Following the previous nights earthquake interruptions we were up very early on Sunday morning to take the short flight from Haneda Airport to Seoul to spend a few days with my mate Ethan and his family.
South Korea was actually the first foreign country I visited after moving to Japan. That was back in January 2006 when my friend Asif and I went to the capital city for a few days in extremely cold conditions. We went on a DMZ tour which included actually crossing the border (of sorts!) to stand on North Korean territory which I talked about briefly in the inaugural Tokyo Fox post.
This time it didn’t take too long for us to get in amongst the war-related action as a 15 minute walk up the road from his place was the vast museum known as War Memorial of Korea which possesses over 13,000 pieces of war memorabilia and military equipment relating to the military history of Korea.
The first thing you’re likely to come across are the bronzed sculptures of Korean soldiers depicting all kinds of people (not just soldiers) who were effected by the Korean War that took place between 1950 and 1953. The detail that has gone into these particular sculptures really is quite brilliant.
The six indoor exhibition rooms are impressive enough and they include the Memorial Hall, the War History room, the Korean War rooms, the Expeditionary Forces room, the ROK Armed Forces room and the Exhibition Hall of Donated Relics.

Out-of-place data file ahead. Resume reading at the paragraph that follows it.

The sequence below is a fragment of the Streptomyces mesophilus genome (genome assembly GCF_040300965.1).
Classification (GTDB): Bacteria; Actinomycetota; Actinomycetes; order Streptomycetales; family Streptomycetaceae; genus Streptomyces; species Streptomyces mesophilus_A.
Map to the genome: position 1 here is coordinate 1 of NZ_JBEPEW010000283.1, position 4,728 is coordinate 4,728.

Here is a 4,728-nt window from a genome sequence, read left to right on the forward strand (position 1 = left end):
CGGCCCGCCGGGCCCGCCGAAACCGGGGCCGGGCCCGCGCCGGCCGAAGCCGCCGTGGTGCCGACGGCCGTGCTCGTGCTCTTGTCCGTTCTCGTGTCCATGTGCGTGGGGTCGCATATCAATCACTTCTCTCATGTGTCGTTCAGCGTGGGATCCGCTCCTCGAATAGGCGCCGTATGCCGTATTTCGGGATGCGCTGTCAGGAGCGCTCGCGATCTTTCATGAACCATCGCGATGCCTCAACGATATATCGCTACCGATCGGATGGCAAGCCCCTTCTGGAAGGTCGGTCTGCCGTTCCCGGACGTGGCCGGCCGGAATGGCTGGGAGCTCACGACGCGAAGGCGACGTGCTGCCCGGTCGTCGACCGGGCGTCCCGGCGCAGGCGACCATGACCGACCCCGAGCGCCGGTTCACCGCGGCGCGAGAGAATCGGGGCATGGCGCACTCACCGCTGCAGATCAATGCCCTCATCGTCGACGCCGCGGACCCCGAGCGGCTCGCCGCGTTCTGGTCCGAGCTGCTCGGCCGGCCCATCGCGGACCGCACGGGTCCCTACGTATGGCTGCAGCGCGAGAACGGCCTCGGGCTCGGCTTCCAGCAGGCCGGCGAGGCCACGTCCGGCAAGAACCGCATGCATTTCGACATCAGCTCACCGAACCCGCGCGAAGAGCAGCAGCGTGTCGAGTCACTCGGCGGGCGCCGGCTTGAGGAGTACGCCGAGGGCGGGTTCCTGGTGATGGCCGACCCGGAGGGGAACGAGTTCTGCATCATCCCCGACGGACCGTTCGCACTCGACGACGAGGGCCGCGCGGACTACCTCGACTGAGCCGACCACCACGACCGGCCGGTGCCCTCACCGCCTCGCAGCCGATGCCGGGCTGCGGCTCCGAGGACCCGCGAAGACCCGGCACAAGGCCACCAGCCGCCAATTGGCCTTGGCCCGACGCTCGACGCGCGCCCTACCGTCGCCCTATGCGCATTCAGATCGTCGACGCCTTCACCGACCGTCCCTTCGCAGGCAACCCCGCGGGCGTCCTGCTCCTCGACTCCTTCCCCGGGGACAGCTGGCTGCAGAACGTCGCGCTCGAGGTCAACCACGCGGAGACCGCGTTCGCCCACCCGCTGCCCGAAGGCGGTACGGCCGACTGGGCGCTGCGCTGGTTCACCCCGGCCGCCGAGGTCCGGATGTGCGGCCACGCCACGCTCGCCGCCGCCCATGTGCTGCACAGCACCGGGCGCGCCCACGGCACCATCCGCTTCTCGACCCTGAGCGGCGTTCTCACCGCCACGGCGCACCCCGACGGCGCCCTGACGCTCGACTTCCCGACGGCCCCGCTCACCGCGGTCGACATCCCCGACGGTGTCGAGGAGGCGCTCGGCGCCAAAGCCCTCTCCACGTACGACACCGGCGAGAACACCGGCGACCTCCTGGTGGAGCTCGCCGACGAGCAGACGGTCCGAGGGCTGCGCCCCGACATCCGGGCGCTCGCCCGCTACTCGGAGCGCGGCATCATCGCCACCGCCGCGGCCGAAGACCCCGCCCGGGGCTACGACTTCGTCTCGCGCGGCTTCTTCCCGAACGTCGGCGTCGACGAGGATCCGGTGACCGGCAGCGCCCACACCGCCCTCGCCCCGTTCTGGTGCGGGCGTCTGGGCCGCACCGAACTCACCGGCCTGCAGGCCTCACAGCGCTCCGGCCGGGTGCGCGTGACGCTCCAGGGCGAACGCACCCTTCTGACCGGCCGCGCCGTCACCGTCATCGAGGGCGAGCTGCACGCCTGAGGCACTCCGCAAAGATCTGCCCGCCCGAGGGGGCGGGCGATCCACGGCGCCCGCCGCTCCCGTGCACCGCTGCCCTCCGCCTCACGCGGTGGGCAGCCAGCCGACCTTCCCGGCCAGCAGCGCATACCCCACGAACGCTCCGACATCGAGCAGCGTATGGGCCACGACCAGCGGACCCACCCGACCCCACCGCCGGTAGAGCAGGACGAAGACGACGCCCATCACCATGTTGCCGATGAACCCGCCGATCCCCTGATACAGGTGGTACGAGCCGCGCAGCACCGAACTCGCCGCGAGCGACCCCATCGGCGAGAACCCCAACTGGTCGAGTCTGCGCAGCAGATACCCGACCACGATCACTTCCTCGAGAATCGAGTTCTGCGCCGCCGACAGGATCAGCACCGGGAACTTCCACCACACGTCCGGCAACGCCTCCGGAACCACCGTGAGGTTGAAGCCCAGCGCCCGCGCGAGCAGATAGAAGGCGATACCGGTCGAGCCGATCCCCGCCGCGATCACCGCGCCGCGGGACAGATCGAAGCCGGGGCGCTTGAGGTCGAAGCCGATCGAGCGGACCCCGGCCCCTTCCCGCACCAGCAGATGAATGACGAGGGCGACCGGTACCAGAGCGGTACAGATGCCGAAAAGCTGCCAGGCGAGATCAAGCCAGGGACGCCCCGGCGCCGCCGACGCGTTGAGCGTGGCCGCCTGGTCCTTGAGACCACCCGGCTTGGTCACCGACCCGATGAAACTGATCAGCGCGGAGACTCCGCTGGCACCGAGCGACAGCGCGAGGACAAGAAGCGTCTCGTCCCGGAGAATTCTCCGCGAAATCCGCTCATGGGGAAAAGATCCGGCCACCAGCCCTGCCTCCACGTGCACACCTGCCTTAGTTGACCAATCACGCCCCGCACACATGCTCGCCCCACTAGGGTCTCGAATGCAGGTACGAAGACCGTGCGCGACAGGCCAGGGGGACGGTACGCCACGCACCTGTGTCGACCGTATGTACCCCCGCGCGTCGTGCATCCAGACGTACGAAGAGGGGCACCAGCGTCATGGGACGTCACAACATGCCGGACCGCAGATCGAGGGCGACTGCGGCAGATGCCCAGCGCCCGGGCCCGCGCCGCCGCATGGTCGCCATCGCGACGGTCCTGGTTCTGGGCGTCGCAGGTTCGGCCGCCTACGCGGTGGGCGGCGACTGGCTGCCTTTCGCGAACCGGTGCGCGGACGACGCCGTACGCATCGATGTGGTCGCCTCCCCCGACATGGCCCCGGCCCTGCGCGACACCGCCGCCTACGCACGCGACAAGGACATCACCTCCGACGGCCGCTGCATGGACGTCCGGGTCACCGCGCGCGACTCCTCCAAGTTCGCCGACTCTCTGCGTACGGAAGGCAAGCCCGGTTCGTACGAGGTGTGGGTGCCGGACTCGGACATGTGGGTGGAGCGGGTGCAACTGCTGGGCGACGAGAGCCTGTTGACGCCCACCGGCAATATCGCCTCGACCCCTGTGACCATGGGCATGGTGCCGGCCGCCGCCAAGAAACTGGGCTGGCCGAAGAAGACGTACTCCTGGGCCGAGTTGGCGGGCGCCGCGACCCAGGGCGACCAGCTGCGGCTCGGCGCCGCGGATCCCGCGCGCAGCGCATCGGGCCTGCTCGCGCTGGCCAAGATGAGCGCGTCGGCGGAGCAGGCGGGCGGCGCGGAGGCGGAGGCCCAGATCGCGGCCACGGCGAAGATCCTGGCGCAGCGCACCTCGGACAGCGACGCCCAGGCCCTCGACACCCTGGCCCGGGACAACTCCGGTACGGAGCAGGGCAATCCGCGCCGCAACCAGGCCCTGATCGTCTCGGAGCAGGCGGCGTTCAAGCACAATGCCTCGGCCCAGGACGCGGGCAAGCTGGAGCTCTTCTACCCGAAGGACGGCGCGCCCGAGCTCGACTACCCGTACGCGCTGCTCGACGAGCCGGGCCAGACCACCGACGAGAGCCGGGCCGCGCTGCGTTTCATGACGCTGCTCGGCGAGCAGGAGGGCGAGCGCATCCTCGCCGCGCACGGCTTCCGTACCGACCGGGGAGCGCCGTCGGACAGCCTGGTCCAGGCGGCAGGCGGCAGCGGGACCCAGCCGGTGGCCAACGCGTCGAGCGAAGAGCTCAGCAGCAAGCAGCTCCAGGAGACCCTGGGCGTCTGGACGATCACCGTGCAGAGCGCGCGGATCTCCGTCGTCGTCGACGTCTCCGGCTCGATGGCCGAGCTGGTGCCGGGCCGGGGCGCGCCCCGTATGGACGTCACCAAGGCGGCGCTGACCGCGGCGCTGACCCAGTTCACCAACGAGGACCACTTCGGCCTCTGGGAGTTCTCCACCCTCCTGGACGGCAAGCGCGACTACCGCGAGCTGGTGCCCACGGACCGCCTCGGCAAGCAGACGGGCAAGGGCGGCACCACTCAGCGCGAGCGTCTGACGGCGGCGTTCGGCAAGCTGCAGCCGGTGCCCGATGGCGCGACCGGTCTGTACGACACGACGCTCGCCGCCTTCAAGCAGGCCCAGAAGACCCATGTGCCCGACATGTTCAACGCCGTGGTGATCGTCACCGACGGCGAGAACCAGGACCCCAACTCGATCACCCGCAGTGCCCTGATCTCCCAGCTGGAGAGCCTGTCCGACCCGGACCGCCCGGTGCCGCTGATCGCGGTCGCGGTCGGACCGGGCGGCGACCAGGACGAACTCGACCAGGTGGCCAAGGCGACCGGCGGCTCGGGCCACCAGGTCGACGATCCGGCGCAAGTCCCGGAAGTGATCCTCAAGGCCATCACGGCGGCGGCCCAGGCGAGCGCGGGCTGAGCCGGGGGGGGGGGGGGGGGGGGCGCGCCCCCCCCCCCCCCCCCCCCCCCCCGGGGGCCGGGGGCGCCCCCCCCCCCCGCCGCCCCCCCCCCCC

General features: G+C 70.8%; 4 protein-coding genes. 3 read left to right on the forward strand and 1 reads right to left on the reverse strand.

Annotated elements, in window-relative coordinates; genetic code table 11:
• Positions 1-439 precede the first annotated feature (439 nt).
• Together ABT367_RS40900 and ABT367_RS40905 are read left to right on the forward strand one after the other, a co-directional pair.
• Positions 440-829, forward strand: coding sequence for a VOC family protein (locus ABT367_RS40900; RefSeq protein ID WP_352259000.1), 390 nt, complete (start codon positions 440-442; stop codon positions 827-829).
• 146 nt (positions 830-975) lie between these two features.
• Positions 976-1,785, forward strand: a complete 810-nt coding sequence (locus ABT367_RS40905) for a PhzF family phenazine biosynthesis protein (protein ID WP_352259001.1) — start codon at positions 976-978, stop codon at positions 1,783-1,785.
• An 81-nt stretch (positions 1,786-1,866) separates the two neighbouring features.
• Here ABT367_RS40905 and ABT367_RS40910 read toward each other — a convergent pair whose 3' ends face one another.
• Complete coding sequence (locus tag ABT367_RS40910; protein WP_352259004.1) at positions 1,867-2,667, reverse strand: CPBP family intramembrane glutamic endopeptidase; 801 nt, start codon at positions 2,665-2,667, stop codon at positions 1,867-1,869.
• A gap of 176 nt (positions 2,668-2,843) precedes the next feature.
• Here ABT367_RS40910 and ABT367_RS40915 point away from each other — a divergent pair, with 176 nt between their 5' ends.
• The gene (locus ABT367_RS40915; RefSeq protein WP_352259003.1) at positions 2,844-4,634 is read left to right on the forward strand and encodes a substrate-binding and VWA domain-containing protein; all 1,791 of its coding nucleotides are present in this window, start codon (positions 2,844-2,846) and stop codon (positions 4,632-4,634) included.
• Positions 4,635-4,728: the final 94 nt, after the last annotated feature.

It was most interesting to find out about how the Korean War unfolded, the involvement of Russia and China and the attacks as well as the Korean involvement in the Vietnam War.
The USSR presented a limousine to North Korea’s leader Kim Il Sung as a gift before the Korean War and that can be seen in one of the exhibition rooms alongside a few other military vehicles.
The outdoor exhibition area is perhaps the most spectacular one as there are over 150 aircrafts, tanks, planes, bombers and armoured vehicles that you can freely explore without the restrictions one might expect in other developed countries.
Perhaps one of the most lasting images was the statue of depicting the real life story of two brothers who fought in the Korean War on opposite sides and were accidentally reunited on the battlefield. I didn’t see it till on the way out of the museum grounds and it reminded me so much of the Korean movie ‘Taegukgi’ a.k.a ‘Brotherhood Of War’ (2004) which I watched ahead of my visit to Seoul. I don’t think there’s any connection between the statue and the story told in that film but nevertheless it was still a symbolic reminder of the Koreans wish for national peace, reconciliation and reunification.
Entry to this museum is free and it’s open between 9:30am and 6pm from Tuesday to Sunday. Samgakji on Lines 4 or 6 is the closest Metro station.
You can read about my previous Seoul trip from 2006 here
‘South Korea 2015 Pt II’ can be read here